Can a WordPress blog pull content from Django pages?

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After that, add wordpress_api inside the installed apps,In order to make things easier, I am going to introduce you to Django WordPress Api library, DWA to his friends. It takes advantage of WP REST API v1 to connect in an easy way a WordPress blog with your Django application; allowing you to customize your Django app without giving up the tools that WordPress as a CMS presents to you. In fact, Swapps’ blog page has been created using Django, but this post has been created in WordPress and is being displayed here using this library.,DWA has two ways to be used, using its views or using its client. The views allow to retrieve and display the blog, retrieve posts details, retrieve posts by tags or by categories and search by keywords; the same as in a simple WordPress blog. This views alone will allow you to display a basic blog, as the one you are reading right now. You can see more information about it inside the documentation.,If you need more information, you may always read the Django WordPress Api documentation directly.

Let’s start with the configuration. The first thing is that you need to install WP REST API v1 plugin inside your WordPress site and enable it.
Then you need to install Django WordPress Api library inside your django application

pip install django - wordpress - api
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As a web developer, your priorities are to build, design, optimize, and host the best site you can — in the least possible amount of time. Today, we want to look at Django vs WordPress and see which platform better fits your needs.,WordPress also boasts an extensive collection of developer resources to help when you’re in the weeds with a project.,Like with most web development technologies, there isn’t a clear answer. So, you must pick the best set of tools depending on the site requirements.,If you want to get your site up and running fast, WordPress is a better option. But if you’re patient and want to learn web development on the go, you might instead opt for Django.

To create a Django project, make sure you have Python installed, and run the following commands in your terminal:

pip install django
django - admin startproject myproject
tree myproject /
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blog_index will display a list of all your posts.,blog_detail will display the full post as well as comments and a form to allow users to create new comments.,These widgets also take an argument attrs, which is a dictionary and allows us to specify some CSS classes, which will help with formatting the template for this view later. It also allows us to add some placeholder text.,You'll see how this works after we define the Comment class:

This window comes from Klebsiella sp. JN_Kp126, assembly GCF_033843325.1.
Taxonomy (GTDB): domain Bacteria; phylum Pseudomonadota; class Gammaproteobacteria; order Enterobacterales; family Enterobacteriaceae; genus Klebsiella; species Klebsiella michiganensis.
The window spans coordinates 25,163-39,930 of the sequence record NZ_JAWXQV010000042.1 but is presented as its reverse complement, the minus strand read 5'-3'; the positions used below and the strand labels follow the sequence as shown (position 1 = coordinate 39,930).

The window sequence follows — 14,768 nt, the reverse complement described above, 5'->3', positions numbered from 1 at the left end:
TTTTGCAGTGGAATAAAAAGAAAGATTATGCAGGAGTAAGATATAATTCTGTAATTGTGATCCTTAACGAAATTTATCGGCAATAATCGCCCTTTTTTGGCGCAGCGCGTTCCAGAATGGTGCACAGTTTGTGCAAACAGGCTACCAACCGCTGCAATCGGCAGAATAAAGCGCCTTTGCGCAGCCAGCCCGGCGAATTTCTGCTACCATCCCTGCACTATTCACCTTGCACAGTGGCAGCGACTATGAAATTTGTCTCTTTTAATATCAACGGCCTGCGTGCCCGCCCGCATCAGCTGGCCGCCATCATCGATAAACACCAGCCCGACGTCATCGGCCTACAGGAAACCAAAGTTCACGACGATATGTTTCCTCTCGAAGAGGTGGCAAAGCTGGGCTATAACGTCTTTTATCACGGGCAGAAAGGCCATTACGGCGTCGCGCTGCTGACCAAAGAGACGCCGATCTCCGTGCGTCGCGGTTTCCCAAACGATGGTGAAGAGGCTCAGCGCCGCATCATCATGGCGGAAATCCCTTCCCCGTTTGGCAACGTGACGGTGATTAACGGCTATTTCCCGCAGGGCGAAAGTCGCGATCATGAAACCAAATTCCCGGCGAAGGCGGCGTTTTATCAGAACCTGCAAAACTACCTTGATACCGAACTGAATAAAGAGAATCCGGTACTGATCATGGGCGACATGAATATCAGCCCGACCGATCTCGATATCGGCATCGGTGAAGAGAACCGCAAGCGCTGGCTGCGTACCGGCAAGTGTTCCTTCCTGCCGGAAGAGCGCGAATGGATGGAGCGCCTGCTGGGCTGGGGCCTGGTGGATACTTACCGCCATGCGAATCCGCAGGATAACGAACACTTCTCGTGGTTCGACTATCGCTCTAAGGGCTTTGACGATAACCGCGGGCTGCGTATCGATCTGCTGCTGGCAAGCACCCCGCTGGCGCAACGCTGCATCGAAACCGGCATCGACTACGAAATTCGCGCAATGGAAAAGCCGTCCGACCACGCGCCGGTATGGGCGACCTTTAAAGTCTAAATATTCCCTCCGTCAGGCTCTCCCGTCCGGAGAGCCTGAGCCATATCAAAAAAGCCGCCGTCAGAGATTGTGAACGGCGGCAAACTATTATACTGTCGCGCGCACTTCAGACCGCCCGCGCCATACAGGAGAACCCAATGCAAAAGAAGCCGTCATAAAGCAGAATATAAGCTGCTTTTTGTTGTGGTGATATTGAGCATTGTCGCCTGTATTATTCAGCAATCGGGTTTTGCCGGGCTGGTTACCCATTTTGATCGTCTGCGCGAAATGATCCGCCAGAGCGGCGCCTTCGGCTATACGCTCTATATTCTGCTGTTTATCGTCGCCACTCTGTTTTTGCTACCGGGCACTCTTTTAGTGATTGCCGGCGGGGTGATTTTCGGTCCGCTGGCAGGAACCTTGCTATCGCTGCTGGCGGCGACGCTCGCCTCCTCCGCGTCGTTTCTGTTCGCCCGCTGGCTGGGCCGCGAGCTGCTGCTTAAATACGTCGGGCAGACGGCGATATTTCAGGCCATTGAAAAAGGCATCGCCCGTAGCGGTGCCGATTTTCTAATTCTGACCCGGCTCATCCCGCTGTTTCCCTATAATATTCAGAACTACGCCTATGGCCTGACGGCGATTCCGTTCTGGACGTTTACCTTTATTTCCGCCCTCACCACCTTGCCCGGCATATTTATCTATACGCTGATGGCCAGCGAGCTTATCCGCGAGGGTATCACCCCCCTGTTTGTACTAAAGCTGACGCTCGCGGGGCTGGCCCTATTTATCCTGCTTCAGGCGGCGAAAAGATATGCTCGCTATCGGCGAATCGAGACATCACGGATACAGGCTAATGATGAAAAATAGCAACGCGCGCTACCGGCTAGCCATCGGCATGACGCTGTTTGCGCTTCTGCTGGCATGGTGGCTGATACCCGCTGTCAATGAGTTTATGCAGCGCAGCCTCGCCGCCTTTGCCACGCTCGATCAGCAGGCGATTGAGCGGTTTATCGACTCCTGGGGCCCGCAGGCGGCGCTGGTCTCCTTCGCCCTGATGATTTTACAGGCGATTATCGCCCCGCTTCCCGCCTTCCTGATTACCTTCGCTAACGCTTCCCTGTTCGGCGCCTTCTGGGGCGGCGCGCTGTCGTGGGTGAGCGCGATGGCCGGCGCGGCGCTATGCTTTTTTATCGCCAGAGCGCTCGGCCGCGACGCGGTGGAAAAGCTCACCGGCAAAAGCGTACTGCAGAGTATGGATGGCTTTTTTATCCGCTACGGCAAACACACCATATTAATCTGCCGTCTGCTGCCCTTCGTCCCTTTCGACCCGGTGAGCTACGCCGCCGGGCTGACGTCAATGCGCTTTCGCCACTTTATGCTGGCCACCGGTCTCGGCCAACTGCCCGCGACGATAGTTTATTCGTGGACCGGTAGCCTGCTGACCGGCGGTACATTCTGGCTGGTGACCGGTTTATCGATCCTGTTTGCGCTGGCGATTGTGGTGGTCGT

In your workspace create a directory called myproject and navigate into it.

mkdir myprojectcd myproject

Now run the following command in your shell to create a Django project.

django - admin startproject myproject
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First things first, make sure you have python installed in your system.,Now use Pipenv to install Django. ,To install Django we will use Pipenv which is used to manage virtual environments. You can install Pipenv to your system using this guide.,To use Markdown we will need to install it into our project.

$ cd~/Desktop
$ mkdir Articles
$ cd Articles
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The default taxonomies are categories and tags, which is just what we needed. Could we also build a taxonomy for author and also have posts grouped by author? Turns out it is trivial to do. Provided the correct templates exist, Hugo will automatically create pages for all the content under each taxonomy, and these will be paginated. This killed requirements 1 and 2.,In the next post we will dig deeper into how the site is actually generated, and how we solved some of the problems that came up. We will present a modern workflow for a static site, using Hugo and Webpack. If you don't want to miss it, make sure you subscribe to our newsletter.,Apart from the standard style of blog with the main page listing all posts in chronological order and paginated, we had the following requirements:,Static site generators are not new. Jekyll is the most popular one, being the de-facto generator in the GitHub Pages service. There are many others, written in several languages.

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